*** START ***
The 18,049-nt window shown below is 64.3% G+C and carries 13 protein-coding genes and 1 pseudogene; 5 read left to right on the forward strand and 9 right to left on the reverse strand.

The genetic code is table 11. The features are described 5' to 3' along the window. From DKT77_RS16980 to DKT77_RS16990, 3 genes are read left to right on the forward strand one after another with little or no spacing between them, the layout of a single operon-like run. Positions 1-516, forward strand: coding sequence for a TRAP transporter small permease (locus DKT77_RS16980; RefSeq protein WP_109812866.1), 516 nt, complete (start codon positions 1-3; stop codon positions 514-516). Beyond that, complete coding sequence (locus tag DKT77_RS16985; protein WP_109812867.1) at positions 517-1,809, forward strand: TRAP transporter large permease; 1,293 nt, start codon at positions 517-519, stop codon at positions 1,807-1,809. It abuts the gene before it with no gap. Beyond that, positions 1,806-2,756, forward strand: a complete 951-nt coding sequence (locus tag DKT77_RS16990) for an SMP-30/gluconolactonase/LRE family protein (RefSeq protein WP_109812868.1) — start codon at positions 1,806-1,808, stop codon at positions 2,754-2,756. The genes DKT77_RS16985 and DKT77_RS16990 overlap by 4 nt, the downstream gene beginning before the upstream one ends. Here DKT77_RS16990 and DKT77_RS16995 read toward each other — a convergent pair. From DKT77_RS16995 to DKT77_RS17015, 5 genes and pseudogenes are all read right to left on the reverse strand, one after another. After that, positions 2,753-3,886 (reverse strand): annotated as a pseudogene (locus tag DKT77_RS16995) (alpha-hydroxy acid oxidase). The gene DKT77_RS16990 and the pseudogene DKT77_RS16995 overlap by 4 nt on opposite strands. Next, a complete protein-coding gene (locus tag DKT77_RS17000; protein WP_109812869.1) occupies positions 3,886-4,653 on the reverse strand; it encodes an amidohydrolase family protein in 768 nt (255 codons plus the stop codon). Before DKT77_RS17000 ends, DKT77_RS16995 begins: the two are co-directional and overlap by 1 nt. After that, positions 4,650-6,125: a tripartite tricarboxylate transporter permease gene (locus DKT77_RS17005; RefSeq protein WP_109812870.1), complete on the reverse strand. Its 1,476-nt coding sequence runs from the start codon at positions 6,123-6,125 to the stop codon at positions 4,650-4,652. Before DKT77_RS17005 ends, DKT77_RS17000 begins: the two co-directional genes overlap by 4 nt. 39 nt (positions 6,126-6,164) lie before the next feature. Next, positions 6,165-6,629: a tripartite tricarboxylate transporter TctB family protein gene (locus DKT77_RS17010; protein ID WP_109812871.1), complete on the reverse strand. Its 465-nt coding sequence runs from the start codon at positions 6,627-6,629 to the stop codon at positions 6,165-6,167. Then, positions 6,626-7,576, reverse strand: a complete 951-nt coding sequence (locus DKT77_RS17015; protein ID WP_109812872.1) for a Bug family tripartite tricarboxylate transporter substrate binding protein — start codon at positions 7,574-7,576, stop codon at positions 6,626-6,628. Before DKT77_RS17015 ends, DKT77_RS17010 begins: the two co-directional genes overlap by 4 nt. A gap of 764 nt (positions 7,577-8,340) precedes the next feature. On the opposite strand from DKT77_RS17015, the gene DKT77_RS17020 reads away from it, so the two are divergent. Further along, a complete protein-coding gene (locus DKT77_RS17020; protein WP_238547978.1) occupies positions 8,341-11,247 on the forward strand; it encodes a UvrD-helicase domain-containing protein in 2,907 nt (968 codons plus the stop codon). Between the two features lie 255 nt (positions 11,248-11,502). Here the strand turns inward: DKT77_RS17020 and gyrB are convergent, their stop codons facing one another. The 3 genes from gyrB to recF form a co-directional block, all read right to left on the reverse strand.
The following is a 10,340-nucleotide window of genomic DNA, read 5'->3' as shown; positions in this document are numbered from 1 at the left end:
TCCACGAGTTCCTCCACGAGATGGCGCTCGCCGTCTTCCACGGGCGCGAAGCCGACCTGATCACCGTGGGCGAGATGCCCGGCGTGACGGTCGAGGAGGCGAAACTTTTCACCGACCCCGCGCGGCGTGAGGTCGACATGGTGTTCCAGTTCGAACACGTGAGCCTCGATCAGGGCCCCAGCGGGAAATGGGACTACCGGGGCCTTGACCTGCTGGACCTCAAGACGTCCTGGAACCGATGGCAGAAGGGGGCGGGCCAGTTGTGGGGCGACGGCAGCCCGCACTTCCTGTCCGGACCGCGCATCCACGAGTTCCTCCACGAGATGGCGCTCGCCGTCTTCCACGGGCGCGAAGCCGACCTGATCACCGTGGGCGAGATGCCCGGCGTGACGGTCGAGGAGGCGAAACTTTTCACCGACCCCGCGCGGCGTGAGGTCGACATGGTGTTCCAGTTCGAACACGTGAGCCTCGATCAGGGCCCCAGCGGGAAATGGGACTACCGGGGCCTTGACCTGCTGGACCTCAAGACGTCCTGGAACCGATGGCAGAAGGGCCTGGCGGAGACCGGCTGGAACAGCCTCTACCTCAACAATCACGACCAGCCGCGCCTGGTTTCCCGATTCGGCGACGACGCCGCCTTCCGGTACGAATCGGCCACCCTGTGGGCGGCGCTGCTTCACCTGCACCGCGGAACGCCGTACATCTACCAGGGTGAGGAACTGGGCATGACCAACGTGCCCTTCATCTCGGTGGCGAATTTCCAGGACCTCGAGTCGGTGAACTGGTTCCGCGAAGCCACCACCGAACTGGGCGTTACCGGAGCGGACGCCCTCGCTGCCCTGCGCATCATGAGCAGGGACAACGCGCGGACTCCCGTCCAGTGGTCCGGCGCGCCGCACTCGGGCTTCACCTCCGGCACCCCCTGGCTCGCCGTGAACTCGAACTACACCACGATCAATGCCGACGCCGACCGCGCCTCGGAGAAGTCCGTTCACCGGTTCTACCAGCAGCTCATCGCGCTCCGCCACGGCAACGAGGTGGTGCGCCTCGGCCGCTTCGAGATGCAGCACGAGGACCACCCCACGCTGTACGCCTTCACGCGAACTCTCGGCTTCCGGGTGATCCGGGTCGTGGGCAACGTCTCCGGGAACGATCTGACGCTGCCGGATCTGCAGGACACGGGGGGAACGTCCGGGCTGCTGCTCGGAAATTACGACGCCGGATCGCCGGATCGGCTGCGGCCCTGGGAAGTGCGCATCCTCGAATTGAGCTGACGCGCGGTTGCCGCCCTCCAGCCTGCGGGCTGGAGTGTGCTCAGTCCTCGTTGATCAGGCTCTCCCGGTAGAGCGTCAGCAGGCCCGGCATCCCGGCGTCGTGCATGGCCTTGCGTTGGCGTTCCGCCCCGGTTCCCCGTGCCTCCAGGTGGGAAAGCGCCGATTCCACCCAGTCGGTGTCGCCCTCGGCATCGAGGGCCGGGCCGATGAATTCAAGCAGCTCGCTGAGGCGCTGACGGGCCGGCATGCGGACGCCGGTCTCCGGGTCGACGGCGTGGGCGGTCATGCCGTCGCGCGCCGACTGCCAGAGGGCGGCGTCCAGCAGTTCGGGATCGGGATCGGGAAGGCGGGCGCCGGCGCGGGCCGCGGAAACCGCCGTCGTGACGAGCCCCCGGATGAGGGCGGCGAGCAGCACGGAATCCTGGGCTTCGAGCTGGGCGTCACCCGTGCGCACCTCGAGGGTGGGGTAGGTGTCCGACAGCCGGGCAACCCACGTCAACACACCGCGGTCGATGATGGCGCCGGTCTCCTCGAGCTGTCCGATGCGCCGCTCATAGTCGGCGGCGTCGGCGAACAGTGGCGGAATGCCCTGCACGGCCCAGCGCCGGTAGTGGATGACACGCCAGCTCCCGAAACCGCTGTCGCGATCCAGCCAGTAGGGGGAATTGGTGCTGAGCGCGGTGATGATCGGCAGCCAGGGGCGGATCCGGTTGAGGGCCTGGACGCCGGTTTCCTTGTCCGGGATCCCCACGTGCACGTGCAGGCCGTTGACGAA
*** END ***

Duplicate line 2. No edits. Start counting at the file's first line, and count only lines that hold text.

The genetic code is table 11. The features are described 5' to 3' along the window. From DKT77_RS16980 to DKT77_RS16990, 3 genes are read left to right on the forward strand one after another with little or no spacing between them, the layout of a single operon-like run. Positions 1-516, forward strand: coding sequence for a TRAP transporter small permease (locus DKT77_RS16980; RefSeq protein WP_109812866.1), 516 nt, complete (start codon positions 1-3; stop codon positions 514-516). Beyond that, complete coding sequence (locus tag DKT77_RS16985; protein WP_109812867.1) at positions 517-1,809, forward strand: TRAP transporter large permease; 1,293 nt, start codon at positions 517-519, stop codon at positions 1,807-1,809. It abuts the gene before it with no gap. Beyond that, positions 1,806-2,756, forward strand: a complete 951-nt coding sequence (locus tag DKT77_RS16990) for an SMP-30/gluconolactonase/LRE family protein (RefSeq protein WP_109812868.1) — start codon at positions 1,806-1,808, stop codon at positions 2,754-2,756. The genes DKT77_RS16985 and DKT77_RS16990 overlap by 4 nt, the downstream gene beginning before the upstream one ends. Here DKT77_RS16990 and DKT77_RS16995 read toward each other — a convergent pair. From DKT77_RS16995 to DKT77_RS17015, 5 genes and pseudogenes are all read right to left on the reverse strand, one after another. After that, positions 2,753-3,886 (reverse strand): annotated as a pseudogene (locus tag DKT77_RS16995) (alpha-hydroxy acid oxidase). The gene DKT77_RS16990 and the pseudogene DKT77_RS16995 overlap by 4 nt on opposite strands. Next, a complete protein-coding gene (locus tag DKT77_RS17000; protein WP_109812869.1) occupies positions 3,886-4,653 on the reverse strand; it encodes an amidohydrolase family protein in 768 nt (255 codons plus the stop codon). Before DKT77_RS17000 ends, DKT77_RS16995 begins: the two are co-directional and overlap by 1 nt. After that, positions 4,650-6,125: a tripartite tricarboxylate transporter permease gene (locus DKT77_RS17005; RefSeq protein WP_109812870.1), complete on the reverse strand. Its 1,476-nt coding sequence runs from the start codon at positions 6,123-6,125 to the stop codon at positions 4,650-4,652. Before DKT77_RS17005 ends, DKT77_RS17000 begins: the two co-directional genes overlap by 4 nt. 39 nt (positions 6,126-6,164) lie before the next feature. Next, positions 6,165-6,629: a tripartite tricarboxylate transporter TctB family protein gene (locus DKT77_RS17010; protein ID WP_109812871.1), complete on the reverse strand. Its 465-nt coding sequence runs from the start codon at positions 6,627-6,629 to the stop codon at positions 6,165-6,167. Then, positions 6,626-7,576, reverse strand: a complete 951-nt coding sequence (locus DKT77_RS17015; protein ID WP_109812872.1) for a Bug family tripartite tricarboxylate transporter substrate binding protein — start codon at positions 7,574-7,576, stop codon at positions 6,626-6,628. Before DKT77_RS17015 ends, DKT77_RS17010 begins: the two co-directional genes overlap by 4 nt. A gap of 764 nt (positions 7,577-8,340) precedes the next feature. On the opposite strand from DKT77_RS17015, the gene DKT77_RS17020 reads away from it, so the two are divergent. Further along, a complete protein-coding gene (locus DKT77_RS17020; protein WP_238547978.1) occupies positions 8,341-11,247 on the forward strand; it encodes a UvrD-helicase domain-containing protein in 2,907 nt (968 codons plus the stop codon). Between the two features lie 255 nt (positions 11,248-11,502). Here the strand turns inward: DKT77_RS17020 and gyrB are convergent, their stop codons facing one another. The 3 genes from gyrB to recF form a co-directional block, all read right to left on the reverse strand.